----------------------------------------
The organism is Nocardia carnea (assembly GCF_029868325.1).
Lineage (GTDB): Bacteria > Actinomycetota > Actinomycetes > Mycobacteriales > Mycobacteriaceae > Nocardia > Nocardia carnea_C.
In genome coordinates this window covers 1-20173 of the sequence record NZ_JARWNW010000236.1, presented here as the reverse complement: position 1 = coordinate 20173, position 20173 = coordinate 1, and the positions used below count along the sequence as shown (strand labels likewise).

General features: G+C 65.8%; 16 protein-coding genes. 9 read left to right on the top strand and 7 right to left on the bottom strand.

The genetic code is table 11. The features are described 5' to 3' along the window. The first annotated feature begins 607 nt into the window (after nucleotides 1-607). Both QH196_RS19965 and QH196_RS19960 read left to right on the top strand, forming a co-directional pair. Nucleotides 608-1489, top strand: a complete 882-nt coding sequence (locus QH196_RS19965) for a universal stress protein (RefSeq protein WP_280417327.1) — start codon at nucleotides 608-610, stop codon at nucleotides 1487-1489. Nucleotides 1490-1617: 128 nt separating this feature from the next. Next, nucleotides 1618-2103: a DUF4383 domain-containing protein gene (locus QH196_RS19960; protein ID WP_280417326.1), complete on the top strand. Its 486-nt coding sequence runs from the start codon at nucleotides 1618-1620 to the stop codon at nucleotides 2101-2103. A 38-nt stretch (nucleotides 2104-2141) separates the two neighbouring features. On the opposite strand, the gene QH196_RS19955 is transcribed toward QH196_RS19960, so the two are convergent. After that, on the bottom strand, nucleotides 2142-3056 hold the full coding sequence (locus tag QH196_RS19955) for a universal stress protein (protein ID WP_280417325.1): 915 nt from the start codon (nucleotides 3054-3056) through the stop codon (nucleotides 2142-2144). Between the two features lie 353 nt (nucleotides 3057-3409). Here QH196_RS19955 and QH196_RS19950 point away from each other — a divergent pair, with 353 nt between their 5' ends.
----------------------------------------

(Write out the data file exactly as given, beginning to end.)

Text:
The organism is Nocardia carnea (assembly GCF_029868325.1).
Lineage (GTDB): Bacteria > Actinomycetota > Actinomycetes > Mycobacteriales > Mycobacteriaceae > Nocardia > Nocardia carnea_C.
In genome coordinates this window covers 1-20173 of the sequence record NZ_JARWNW010000236.1, presented here as the reverse complement: position 1 = coordinate 20173, position 20173 = coordinate 1, and the positions used below count along the sequence as shown (strand labels likewise).

General features: G+C 65.8%; 16 protein-coding genes. 9 read left to right on the top strand and 7 right to left on the bottom strand.

The genetic code is table 11. The features are described 5' to 3' along the window. The first annotated feature begins 607 nt into the window (after nucleotides 1-607). Both QH196_RS19965 and QH196_RS19960 read left to right on the top strand, forming a co-directional pair. Nucleotides 608-1489, top strand: a complete 882-nt coding sequence (locus QH196_RS19965) for a universal stress protein (RefSeq protein WP_280417327.1) — start codon at nucleotides 608-610, stop codon at nucleotides 1487-1489. Nucleotides 1490-1617: 128 nt separating this feature from the next. Next, nucleotides 1618-2103: a DUF4383 domain-containing protein gene (locus QH196_RS19960; protein ID WP_280417326.1), complete on the top strand. Its 486-nt coding sequence runs from the start codon at nucleotides 1618-1620 to the stop codon at nucleotides 2101-2103. A 38-nt stretch (nucleotides 2104-2141) separates the two neighbouring features. On the opposite strand, the gene QH196_RS19955 is transcribed toward QH196_RS19960, so the two are convergent. After that, on the bottom strand, nucleotides 2142-3056 hold the full coding sequence (locus tag QH196_RS19955) for a universal stress protein (protein ID WP_280417325.1): 915 nt from the start codon (nucleotides 3054-3056) through the stop codon (nucleotides 2142-2144). Between the two features lie 353 nt (nucleotides 3057-3409). Here QH196_RS19955 and QH196_RS19950 point away from each other — a divergent pair, with 353 nt between their 5' ends.